When adding fermented liquids or CVs (as we call them around here) to your pet’s diet, go slow and do so a few days or a week ahead of traveling to allow your pet’s digestive tract to adjust to the new food.

3). Counteract giving your pet the extra table scraps.

It’s tough to prevent your pet from getting extra food during the holidays. Especially if your guests (and children) sneak in unnecessary snacks or offer table food during the visit.  But the fermented foods act like a prophylactic. Cats and dogs both also benefit from nutritious superfoods. Sprinkle a small amount of Vitality SuperGreen on their food, even dry kibble. 

Vitality SuperGreen is gluten free, dairy free, sugar free, vegan-friendly, and certified organic; non-GMO, kosher, and contains no artificial colorings, flavorings, or preservatives.

4). Plan for unexpected travel bugs while traveling with your pet.

When you’re kenneling or traveling, pets tend to get off their normal routine. They’re not getting out like they normally would, and they could end up with a bladder infection. This is usually a buildup of E.coli.

If you know you’re going to be traveling or have your pet crated longer than normal, Bacteriophages (Phages) could be used preventatively. For every bacterium that exists, there is a phage to destroy it. Phages target the bacteria they oversee and won’t touch anything else. 

They work by entering the bacterium, forcing it to produce an enormous number of new phages – causing the bacterium to burst. These new phages immediately enter and kill other (same type) pathogen in the bloodstream quelling that infection. As the dead bacteria explode, they release many nutrients that feed the beneficial surrounding bacteria. Phages are also a “prebiotic” as well.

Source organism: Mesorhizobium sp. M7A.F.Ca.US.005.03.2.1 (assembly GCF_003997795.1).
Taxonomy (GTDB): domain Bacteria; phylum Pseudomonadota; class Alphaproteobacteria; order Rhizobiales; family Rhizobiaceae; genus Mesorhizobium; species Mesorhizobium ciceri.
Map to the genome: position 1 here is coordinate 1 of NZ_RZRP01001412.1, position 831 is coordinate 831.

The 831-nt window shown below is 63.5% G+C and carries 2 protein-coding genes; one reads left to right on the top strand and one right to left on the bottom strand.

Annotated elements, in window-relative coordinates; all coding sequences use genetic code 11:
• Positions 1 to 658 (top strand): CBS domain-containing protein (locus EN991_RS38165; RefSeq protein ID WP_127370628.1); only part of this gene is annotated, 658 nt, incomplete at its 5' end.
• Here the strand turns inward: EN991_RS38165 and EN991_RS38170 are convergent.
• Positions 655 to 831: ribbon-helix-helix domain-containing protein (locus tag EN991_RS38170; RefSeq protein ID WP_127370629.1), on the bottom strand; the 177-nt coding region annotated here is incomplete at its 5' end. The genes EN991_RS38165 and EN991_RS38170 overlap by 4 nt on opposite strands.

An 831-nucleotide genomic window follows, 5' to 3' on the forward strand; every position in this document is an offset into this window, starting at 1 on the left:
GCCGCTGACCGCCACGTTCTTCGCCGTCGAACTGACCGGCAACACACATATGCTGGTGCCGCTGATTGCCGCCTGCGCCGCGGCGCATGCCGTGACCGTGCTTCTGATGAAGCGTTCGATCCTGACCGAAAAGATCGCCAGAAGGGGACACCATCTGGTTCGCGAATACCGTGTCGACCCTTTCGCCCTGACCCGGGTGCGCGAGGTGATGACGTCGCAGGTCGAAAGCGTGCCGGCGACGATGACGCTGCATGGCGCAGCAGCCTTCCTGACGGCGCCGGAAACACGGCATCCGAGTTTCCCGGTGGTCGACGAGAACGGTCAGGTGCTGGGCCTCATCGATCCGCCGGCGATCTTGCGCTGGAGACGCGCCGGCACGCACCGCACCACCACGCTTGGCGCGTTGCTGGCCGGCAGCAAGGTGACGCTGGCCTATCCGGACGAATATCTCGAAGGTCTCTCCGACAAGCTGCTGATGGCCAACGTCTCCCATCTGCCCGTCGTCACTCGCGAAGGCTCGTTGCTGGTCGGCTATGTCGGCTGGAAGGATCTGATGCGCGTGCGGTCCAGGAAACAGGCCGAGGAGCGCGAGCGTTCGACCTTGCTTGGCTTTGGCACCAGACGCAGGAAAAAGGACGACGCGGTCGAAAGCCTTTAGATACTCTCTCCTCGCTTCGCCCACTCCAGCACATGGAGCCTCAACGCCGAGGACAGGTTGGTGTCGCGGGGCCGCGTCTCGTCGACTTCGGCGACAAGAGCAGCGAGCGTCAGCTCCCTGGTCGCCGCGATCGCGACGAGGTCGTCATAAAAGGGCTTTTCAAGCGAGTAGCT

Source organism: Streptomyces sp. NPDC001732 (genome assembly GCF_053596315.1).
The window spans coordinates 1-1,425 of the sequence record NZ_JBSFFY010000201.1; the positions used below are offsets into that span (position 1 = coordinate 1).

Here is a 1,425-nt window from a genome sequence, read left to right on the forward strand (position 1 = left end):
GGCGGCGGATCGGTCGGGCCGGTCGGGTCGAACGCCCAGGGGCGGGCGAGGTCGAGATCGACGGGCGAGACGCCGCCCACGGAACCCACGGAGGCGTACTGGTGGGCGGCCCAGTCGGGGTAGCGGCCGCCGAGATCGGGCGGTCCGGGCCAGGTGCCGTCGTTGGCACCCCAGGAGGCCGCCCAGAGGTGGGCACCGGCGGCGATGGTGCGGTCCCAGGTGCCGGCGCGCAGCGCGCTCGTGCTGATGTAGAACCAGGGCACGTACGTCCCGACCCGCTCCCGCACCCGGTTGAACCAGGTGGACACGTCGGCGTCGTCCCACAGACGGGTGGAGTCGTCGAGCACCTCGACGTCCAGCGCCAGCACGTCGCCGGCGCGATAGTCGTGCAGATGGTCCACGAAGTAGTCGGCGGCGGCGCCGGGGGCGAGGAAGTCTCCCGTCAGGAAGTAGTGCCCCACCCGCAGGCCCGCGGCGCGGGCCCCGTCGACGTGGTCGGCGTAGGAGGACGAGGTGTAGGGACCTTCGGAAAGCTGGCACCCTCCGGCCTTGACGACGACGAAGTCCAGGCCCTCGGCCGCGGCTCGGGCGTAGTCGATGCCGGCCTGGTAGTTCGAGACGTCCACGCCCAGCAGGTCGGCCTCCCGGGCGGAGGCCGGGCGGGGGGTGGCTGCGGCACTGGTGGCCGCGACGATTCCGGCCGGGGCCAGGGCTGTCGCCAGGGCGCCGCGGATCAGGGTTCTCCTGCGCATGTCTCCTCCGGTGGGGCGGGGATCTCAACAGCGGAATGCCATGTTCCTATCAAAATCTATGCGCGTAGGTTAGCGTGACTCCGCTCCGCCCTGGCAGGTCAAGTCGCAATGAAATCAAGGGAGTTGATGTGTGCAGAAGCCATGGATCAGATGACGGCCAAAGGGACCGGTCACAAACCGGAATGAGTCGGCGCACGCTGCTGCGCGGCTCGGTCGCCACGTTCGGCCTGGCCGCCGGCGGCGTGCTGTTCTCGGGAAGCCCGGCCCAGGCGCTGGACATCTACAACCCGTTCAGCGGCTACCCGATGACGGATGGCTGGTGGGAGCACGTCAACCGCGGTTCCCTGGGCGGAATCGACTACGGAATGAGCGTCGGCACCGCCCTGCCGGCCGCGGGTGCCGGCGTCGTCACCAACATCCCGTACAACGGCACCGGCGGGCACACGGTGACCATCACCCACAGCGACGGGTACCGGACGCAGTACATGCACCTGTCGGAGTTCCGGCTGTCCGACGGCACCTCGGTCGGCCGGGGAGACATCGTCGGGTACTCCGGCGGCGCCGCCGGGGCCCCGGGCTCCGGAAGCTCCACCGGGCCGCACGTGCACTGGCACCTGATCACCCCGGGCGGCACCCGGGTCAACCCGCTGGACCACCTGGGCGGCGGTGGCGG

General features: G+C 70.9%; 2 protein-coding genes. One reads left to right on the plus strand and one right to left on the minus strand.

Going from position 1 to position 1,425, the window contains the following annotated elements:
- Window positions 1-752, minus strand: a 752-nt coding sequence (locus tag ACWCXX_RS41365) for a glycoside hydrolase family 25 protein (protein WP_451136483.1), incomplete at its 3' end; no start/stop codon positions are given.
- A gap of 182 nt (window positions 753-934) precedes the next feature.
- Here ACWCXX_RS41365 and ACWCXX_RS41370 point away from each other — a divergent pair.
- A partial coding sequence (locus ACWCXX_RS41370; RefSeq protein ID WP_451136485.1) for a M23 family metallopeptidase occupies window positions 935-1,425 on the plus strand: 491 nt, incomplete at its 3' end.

Phages are great options for pets to help prevent (or eliminate) pathogenic bacteria from forming. They can safely be paired with antibiotics and are not required to be taken long term. Body Ecology’s EcoPhage targets the E. coli pathogenic bacteria often found in food. E. coli is a commensal bacterium but can easily become pathogenic. Often it’s E.coli that are present in the small intestine with SIBO.  Yes, pets can have SIBO too. 

Final thoughts

Pets love routine and can become very stressed out from the holidays. Take time in your busy schedule to cuddle up with your pet at any opportunity to assure them that you still love them. Cuddling will be good for you too.

Prepare for this holiday season right now. 

  • Remember to start small and introduce fermented foods and liquids slowly.
  • Every pet responds differently. Smaller pets can’t tolerate what a larger pet can. 
  • Everything that we’ve suggested for your pet is great advice for you too! 

Disclaimer: This article is intended for informational purposes only. Always talk with your veterinarian before making changes to your pet’s diet and/or giving your pet supplements.


  1. Dong-Hyeon, Kim, et al.  Modulation of the intestinal microbiota of dogs by kefir as a functional dairy product.  Journal of Dairy Science. Volume 102, Issue 5, May 2019, Pages 3903-3911.  
  2. Haiyan, Xu, et al. Metagenomic analysis revealed beneficial effects of probiotics in improving the composition and function of the gut microbiota in dogs with diarrhoea.  Food & Function. Issue 5, 2019.
  3. Jugan, Maria C., DVM, et al.  Use of probiotics in small animal veterinary medicineJournal of the American Veterinary Medical Association.  March 1, 2017, Vol. 250, No. 5, Pages 519-528.
  4. Masuoka H, Shimada K, Kiyosue-Yasuda T, et al. Transition of the intestinal microbiota of dogs with age. Biosci Microbiota Food Health. 2017;36(1):27–31. doi:10.12938/bmfh.BMFH-2016-021.